Meningitis in late onset sepsis


  • Vivek Arora Department of Pediatrics, Rabindranath Tagore Medical college, Udaipur, Rajasthan, India
  • Lalit Mohan Sharma Department of Pediatrics, Rabindranath Tagore Medical college, Udaipur, Rajasthan, India
  • Dinesh Jangid Department of Pediatrics, Rabindranath Tagore Medical college, Udaipur, Rajasthan, India
  • Vijay Choudhary Department of Pediatrics, Rabindranath Tagore Medical college, Udaipur, Rajasthan, India
  • Ram Prakash Bairwa Department of Pediatrics, Rabindranath Tagore Medical college, Udaipur, Rajasthan, India
  • Sanjay Singla Department of Pediatrics, Rabindranath Tagore Medical college, Udaipur, Rajasthan, India



Late onset sepsis, Lumber Puncture, Meningitis


Background: Neonatal sepsis contributes substantially to neonatal morbidity and mortality and is an ongoing major global public health challenge. In developed countries, this incidence of neonatal meningitis is 0.3 per 1000 live births. In developing countries, the reported incidence of neonatal meningitis is much higher at 0.8-6.1 per 1000 live births, with a mortality of 40-58%. So, this study was undertaken to estimate the incidence of meningitis in late onset sepsis.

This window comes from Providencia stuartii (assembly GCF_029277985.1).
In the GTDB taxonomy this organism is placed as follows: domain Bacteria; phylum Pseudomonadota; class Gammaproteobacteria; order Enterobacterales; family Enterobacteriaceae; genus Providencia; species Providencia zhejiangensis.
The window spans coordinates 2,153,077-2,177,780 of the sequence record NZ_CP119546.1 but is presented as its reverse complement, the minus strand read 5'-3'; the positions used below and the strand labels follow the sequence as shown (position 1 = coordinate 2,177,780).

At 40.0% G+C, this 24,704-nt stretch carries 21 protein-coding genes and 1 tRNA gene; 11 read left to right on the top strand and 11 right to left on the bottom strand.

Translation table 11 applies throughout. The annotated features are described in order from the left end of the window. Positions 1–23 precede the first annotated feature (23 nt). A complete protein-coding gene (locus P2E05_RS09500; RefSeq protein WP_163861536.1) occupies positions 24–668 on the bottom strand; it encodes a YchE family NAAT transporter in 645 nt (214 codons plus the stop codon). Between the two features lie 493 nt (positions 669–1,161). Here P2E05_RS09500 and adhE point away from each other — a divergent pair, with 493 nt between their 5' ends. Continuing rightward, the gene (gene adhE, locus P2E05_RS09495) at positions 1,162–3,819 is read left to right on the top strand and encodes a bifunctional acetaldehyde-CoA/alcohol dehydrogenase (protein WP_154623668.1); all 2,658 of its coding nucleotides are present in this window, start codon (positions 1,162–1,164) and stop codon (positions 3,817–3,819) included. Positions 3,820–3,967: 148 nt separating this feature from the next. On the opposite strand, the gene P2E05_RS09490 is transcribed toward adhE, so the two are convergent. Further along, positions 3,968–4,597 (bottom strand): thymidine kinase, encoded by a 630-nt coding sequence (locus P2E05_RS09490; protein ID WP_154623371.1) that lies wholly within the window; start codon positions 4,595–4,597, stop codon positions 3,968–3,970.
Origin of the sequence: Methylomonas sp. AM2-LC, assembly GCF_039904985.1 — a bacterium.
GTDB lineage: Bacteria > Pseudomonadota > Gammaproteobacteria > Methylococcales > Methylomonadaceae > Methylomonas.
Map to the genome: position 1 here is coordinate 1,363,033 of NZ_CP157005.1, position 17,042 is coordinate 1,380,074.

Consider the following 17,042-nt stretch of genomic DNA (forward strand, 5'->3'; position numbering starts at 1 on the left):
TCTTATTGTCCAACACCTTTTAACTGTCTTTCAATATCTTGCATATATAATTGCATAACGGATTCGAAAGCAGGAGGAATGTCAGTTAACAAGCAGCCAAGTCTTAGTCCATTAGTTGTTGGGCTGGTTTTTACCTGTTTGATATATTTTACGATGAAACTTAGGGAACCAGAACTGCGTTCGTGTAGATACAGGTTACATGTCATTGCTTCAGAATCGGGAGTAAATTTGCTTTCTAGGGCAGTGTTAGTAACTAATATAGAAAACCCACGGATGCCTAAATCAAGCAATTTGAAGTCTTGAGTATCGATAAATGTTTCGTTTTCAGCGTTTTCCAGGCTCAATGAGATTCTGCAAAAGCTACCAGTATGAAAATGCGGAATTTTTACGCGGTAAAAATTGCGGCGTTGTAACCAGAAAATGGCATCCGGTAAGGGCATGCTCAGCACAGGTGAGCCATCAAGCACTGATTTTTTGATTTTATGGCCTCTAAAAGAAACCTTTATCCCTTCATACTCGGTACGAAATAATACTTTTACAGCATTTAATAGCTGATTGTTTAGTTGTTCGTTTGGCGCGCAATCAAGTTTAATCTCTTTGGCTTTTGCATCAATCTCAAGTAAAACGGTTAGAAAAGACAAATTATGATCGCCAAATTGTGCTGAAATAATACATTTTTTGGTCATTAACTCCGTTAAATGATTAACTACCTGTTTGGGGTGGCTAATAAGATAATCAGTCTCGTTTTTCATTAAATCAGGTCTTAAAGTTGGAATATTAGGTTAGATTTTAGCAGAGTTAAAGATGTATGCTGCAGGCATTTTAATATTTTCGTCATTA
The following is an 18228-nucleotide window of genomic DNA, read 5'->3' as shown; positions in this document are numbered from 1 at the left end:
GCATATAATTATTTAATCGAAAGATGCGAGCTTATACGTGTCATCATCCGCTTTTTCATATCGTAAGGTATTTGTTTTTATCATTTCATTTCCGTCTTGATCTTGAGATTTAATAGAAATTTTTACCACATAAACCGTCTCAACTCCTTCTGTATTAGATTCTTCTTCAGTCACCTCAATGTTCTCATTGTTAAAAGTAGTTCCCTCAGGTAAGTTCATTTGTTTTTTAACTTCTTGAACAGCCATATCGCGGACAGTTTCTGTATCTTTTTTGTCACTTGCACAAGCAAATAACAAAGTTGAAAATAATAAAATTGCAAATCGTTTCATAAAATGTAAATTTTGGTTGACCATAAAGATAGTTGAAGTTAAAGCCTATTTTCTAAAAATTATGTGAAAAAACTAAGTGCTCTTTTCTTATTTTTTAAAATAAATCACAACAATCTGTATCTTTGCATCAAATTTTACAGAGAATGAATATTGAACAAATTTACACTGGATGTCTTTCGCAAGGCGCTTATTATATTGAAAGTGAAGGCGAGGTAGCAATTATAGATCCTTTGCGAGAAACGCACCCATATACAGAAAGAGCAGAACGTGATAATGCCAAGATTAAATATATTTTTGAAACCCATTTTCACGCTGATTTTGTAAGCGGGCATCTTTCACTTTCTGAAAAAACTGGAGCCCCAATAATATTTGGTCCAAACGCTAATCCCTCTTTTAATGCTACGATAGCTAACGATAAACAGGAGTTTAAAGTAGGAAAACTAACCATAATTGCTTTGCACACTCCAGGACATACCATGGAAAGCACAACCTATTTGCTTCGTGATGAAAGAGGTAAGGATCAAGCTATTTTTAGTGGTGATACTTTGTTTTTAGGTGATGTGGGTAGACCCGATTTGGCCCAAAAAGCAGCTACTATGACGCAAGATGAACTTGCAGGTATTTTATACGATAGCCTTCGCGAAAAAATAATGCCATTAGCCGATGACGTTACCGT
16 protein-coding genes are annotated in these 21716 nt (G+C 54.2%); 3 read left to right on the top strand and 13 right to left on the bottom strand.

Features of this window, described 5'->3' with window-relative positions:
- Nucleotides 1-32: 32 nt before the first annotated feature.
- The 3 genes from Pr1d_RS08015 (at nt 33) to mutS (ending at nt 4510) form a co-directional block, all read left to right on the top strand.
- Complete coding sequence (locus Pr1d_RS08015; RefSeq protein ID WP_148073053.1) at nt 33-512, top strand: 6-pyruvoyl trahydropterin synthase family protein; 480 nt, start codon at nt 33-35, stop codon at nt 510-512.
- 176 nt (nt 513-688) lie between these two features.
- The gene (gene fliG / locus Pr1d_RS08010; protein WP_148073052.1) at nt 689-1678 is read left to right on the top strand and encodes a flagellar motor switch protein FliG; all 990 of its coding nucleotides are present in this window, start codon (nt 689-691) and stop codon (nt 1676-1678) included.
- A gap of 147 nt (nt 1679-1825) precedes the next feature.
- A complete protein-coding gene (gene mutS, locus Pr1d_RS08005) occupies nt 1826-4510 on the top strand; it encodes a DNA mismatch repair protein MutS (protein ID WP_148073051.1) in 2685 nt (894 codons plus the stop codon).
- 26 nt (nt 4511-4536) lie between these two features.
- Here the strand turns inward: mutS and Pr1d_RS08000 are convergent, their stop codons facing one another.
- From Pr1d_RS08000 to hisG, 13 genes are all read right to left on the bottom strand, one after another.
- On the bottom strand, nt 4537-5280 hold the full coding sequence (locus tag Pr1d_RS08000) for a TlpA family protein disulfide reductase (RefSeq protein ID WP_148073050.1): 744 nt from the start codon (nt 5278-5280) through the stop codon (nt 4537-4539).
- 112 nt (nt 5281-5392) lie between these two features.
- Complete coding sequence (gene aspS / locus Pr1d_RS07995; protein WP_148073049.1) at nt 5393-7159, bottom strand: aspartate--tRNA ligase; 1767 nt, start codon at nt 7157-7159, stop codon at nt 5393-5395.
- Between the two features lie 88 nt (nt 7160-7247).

Methods: This study was conducted in out born NICU of R.N.T. Medical College, Udaipur (Raj.) from November 2016 to February 2017. All neonates between age 7 days to 28 days of life were included in the study. A sepsis screening and blood culture were sent for all neonates. All positive sepsis screen patients were taken for Lumber Puncture. CSF was examined with positive sepsis screen and high clinical suspicion of meningitis. CSF culture was sent for every patient. CT scan was done in patient with proven bacterial meningitis.

Results: A total of 90 patients with suspected late onset sepsis were admitted. Most of the neonates were admitted with complain of temperature instability and poor feeding. Meningitis was observed in 55 out of 90 cases (61.11%). Out of 55 patients CSF culture was found positive in 70% cases. Most common organisms were E. coli in 50% cases, Klebsiella in 15% and Enterobactor in 10%. Mortality was around 45.5% (n=25).

Conclusions: Neonatal meningitis is a major disease that results in death and significant mortality and morbidity in neonates. 


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